Being paid commission as 1099

Discussion in 'Professional Pastry Chefs' started by samf245, Apr 28, 2017.

  1. samf245

    samf245

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    Professional Pastry Chef
    Hey everyone,

    I am pastry chef.  Currently I am being paid hourly as pastry chef for a local coffee shop doing pastries.  Before going on maternity leave the owner and I agreed on me moving to be an independent contractor for them providing pastries for them and picking up wholesale business doing the same.  We are getting ready to make the change and have a meeting to agree upon pricing.  Basically I work out of the same space.  He pays for supplies/invoices (flour, butter etc) and he pays me for product.  Now I am starting to freak out because if I dont pick up other clients my pay will be like $600/month.  heres some numbers to give you a better idea

    we sell a plain croissant for $3. It cost me $.34 to make one.  He mentioned something like 'a buck a croissant' for me.  

    I was thinking of having MY price be based on the retail sale.  Like a Sarah Cost of 38% retail.  

    So 38% of a $3 croissant is $1.15.  Chocolate Croissant ($3.50 retail $1.33 Sarah Cost)

    So my question is: Does this make sense? Is it fair and reasonable?

    My schedule is like this so I can work and be home with my son for the day after my husband goes to work.

    Thoughts/Concerns/Advice????
     
  2. chefbuba

    chefbuba

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    You need to look up the definition of an independent contractor on the IRS website.
    If he has Any say in what or when you do your job it won't meet the smell test. Seems like he's just trying to dodge payroll taxes and workers comp..
     
    peterparker likes this.
  3. samf245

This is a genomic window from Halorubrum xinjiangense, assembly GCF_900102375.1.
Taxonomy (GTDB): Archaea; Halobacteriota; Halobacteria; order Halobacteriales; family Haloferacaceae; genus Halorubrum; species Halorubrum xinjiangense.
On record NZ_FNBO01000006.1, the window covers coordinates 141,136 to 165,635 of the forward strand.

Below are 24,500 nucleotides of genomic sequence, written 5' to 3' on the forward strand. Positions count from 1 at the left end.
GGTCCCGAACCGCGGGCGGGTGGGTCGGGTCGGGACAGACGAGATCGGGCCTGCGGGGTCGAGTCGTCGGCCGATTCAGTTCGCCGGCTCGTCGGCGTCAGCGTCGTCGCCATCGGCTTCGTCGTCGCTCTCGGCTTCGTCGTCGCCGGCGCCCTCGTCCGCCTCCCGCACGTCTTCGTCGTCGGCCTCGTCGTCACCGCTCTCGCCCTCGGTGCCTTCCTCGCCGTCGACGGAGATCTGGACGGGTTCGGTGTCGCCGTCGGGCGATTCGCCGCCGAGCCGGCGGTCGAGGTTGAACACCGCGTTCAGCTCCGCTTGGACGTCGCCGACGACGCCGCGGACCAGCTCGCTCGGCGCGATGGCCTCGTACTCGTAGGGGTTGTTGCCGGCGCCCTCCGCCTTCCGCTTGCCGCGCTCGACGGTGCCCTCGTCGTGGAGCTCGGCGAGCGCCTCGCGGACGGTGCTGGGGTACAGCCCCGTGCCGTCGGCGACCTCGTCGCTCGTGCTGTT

samf245

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    I have. And I understand. He's been very hands off about my production and schedule. He's actually brought up a few good points about getting more out of my time based on my production bc I have a limited schedule. I guess it's more of a question of is My price reasonable? Is my way of going about getting my price make sense
     
    Last edited: Apr 29, 2017
  4. halb

    halb

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    That's good but you still would come come under the IRS radar. You need to order and pay for your own supplies. And you definitely have to have other clients besides him. You also need to have your own company set up- (sole proprietor, LLC, sub S) with insurance, tax ID, - whatever is required where you are operating.
     
    Last edited: Apr 29, 2017
  5. halb

    halb

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    I forgot to add that you need also to be paying him to either lease or rent the space you need.

    I forgot about your original question on pricing. After you take all of what you have to do to be a legal independent contractor then you need to do the numbers to see what volume you need to produce and what you need to charge to make a profit. My suspect that it will he who will be making a few cents on each croissant.